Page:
The American flight had taken six months and six days. It was a logistical feat, demonstrated by the fact that almost all of the time was spent on the ground doing maintenance at various stops along the route and waiting out weather for favorable conditions. In all, the flight time totaled to just 371 hours, during which they had visited 28 countries. The American flight was a triumph — by circumnavigating the globe, the Douglas World Cruisers had finally proven that aviation had conquered the world, connecting every possible nation to one another. For the Douglas Aircraft Company, the flight would give birth to the company’s new motto, “First Around the World / First the World Around.”
One More Bit of Aviation Trivia
Besides the British, four other countries would try to circumnavigate the globe in 1924. France’s Captain Pellitier D’Oisy departed Paris and made it to Shanghai, China before wrecking his Breguet biplane. Argentina’s Maj. Pedro Zanni, flying a Fokker C-IV biplane, departed Amsterdam and made it as far as Kasumigara, Japan, before ground-looping and wrecking his plane on take-off. After taking off from Pisa, Italy’s Lt. Antonio Locatelli joined the American flight in Europe to make their own attempt in a German Dornier Wal flying boat. Lt. Locatelli caught up with the Americans in Iceland, but then misjudged his fuel load, ran out of gas and force-landed 120 miles short of Labrador in open seas — he would be rescued by the US Navy ship USS Richmond. Portugal’s Commander Brito Pais departed Lisbon, but after a crash in India, later ended up abandoning their attempt in Macau, where they settled down for awhile and enjoyed their newly earned status as the “Portuguese Eagles.” These failed attempts truly demonstrate the difficult challenges faced by the Americans in their 1924 flight — five of the six nations attempting a world flight fell short and only the Douglas World Cruisers completed the journey.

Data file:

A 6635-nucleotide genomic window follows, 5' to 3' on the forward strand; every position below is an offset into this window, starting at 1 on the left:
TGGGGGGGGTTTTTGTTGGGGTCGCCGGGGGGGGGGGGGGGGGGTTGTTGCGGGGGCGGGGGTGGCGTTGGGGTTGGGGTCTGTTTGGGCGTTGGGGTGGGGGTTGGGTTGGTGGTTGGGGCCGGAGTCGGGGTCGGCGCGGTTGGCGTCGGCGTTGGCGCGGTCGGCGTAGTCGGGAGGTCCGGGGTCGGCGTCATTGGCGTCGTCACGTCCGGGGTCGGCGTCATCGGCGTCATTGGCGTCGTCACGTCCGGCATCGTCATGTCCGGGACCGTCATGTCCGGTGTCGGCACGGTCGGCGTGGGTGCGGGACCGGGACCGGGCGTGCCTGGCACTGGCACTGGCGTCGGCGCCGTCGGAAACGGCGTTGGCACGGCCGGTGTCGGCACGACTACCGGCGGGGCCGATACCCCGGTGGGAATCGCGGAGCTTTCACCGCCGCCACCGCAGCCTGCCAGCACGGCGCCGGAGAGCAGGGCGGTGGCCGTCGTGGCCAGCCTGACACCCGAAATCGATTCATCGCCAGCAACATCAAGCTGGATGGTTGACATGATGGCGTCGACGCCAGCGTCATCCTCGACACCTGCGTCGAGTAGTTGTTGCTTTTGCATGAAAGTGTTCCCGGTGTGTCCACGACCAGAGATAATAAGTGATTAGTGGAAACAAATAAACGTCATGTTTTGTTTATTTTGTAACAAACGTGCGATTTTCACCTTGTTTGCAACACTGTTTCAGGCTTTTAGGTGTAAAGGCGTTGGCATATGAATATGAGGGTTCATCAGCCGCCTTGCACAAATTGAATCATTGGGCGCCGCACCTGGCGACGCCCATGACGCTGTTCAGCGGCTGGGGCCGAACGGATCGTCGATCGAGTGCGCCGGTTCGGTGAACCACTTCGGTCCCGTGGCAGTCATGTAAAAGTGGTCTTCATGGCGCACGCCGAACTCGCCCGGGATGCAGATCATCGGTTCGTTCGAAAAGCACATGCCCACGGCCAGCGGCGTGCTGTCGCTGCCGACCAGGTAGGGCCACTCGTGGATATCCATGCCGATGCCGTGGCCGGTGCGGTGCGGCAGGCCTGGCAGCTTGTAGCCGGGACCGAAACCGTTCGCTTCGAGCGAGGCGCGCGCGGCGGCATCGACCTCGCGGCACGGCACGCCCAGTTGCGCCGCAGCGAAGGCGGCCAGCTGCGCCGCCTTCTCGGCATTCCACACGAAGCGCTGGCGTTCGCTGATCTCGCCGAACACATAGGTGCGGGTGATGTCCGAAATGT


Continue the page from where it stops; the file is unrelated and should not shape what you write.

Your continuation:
See Original Footage of the Douglas World Cruisers and their Flight Around the World
(Source: US National Achives; 54 minutes)
6 thoughts on “The Race to Fly First Around the World”
I am the granddaughter of Squadron Leader Archibald Stuart MacLaren who led the British attempt to fly round the world in 1924. You have a nice picture of the three of them.
I have been researching the flight for the past 20 years and am now finally going to Vancouver Island where the propeller of their Vickers Vulture is on the wall of the Officers Mess of HMCS Esquimalt.
I will be writing an article about this very emotional trip for me, and wondered if you would like me to submit anything about it to yourselves.
I would like very much to read your article and, if you don’t mind, it would be wonderful to have the opportunity to consider it for publishing here.
Just to let everyone know, I am the grand daughter of one of the crew and I am starting to write the book about my grandfather’s world flight as well as his life!
I have only just picked up this message today. The article was published in Aeroplane Monthly magazine April edition
Dear Vanessa, I have inherited a large collection of photos from my Great Grandfather, who was based in Egypt between 1921-30. In the collection are photos of two long distance flight attempts, including your Grandfather’s. I have some photos in the collection of G-EBHO. Please contact me so that I can send them over if you like!
I have just picked up this message today and am so thrilled to hear that you have photos in your Great Grandfather’s collection.
Please do get in touch as I would love to see them